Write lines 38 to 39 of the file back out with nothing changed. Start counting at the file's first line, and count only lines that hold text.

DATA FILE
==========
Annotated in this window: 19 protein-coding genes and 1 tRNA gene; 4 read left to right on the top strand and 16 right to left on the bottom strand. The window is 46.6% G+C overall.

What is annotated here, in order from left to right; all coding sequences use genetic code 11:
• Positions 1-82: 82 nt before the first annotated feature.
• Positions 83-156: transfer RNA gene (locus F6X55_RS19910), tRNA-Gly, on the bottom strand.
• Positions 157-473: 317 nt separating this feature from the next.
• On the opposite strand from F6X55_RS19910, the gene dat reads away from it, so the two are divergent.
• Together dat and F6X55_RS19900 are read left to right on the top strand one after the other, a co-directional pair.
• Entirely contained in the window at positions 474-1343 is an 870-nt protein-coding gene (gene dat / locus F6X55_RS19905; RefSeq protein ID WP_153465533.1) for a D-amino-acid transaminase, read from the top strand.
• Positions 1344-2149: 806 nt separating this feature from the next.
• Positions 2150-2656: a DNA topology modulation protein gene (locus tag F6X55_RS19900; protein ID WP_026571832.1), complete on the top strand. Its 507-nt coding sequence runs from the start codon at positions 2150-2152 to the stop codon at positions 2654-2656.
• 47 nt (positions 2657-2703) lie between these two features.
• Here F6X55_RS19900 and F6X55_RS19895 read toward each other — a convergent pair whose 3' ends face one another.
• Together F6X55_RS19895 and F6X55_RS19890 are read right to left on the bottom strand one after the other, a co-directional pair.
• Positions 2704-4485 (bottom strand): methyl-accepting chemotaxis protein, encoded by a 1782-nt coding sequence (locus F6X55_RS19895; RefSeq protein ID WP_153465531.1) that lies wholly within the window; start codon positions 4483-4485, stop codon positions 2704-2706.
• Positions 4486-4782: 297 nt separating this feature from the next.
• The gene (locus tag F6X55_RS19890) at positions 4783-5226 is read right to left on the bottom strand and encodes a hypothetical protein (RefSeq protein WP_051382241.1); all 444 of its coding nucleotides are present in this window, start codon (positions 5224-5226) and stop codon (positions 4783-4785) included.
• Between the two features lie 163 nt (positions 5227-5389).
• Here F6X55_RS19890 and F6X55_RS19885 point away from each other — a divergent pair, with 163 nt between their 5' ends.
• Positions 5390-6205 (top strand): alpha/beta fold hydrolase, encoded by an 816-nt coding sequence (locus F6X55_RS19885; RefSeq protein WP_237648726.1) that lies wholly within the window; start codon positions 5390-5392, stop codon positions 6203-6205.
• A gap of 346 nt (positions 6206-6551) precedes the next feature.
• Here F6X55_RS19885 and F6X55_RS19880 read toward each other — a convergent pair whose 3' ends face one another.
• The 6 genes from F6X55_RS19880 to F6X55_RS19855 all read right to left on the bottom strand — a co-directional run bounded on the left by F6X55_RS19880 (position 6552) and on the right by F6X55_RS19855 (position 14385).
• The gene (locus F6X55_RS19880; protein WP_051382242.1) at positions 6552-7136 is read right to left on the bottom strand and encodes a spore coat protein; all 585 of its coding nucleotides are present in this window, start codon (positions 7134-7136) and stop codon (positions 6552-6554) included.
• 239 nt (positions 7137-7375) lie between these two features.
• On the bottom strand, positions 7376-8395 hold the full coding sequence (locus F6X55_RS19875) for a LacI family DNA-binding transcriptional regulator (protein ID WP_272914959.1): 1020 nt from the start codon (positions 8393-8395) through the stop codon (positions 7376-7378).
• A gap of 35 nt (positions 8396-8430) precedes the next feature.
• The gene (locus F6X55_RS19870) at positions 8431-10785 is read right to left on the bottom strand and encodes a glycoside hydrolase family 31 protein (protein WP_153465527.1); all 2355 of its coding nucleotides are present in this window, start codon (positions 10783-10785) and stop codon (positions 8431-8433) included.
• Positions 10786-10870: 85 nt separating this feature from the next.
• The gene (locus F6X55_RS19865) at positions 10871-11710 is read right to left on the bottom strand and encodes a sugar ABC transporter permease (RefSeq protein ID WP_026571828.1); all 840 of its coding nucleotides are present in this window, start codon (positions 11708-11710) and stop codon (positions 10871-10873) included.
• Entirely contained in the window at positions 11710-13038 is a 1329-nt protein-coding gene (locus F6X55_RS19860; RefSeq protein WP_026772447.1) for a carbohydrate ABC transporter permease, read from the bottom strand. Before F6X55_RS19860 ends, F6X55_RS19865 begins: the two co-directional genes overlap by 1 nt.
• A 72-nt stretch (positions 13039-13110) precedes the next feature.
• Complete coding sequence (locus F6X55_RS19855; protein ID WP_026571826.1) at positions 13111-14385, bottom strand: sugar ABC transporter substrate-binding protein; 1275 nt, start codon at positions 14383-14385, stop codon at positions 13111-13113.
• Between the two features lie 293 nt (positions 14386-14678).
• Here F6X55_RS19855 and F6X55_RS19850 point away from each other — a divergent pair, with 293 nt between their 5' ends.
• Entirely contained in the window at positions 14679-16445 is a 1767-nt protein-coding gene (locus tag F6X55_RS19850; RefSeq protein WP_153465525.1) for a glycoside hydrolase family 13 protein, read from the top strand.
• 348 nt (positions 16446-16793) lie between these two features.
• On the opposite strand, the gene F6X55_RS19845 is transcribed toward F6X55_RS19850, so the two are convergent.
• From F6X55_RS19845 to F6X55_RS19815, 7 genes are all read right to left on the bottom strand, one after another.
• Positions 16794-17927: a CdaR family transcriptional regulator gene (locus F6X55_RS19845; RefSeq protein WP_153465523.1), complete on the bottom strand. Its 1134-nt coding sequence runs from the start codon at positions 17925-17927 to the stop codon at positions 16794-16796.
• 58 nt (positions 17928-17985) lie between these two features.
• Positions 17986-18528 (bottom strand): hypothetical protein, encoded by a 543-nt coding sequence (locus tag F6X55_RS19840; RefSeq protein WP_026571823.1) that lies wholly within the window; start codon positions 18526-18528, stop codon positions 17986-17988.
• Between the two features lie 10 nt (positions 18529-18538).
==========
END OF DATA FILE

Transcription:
• From F6X55_RS19845 to F6X55_RS19815, 7 genes are all read right to left on the bottom strand, one after another.
• Positions 16794-17927: a CdaR family transcriptional regulator gene (locus F6X55_RS19845; RefSeq protein WP_153465523.1), complete on the bottom strand. Its 1134-nt coding sequence runs from the start codon at positions 17925-17927 to the stop codon at positions 16794-16796.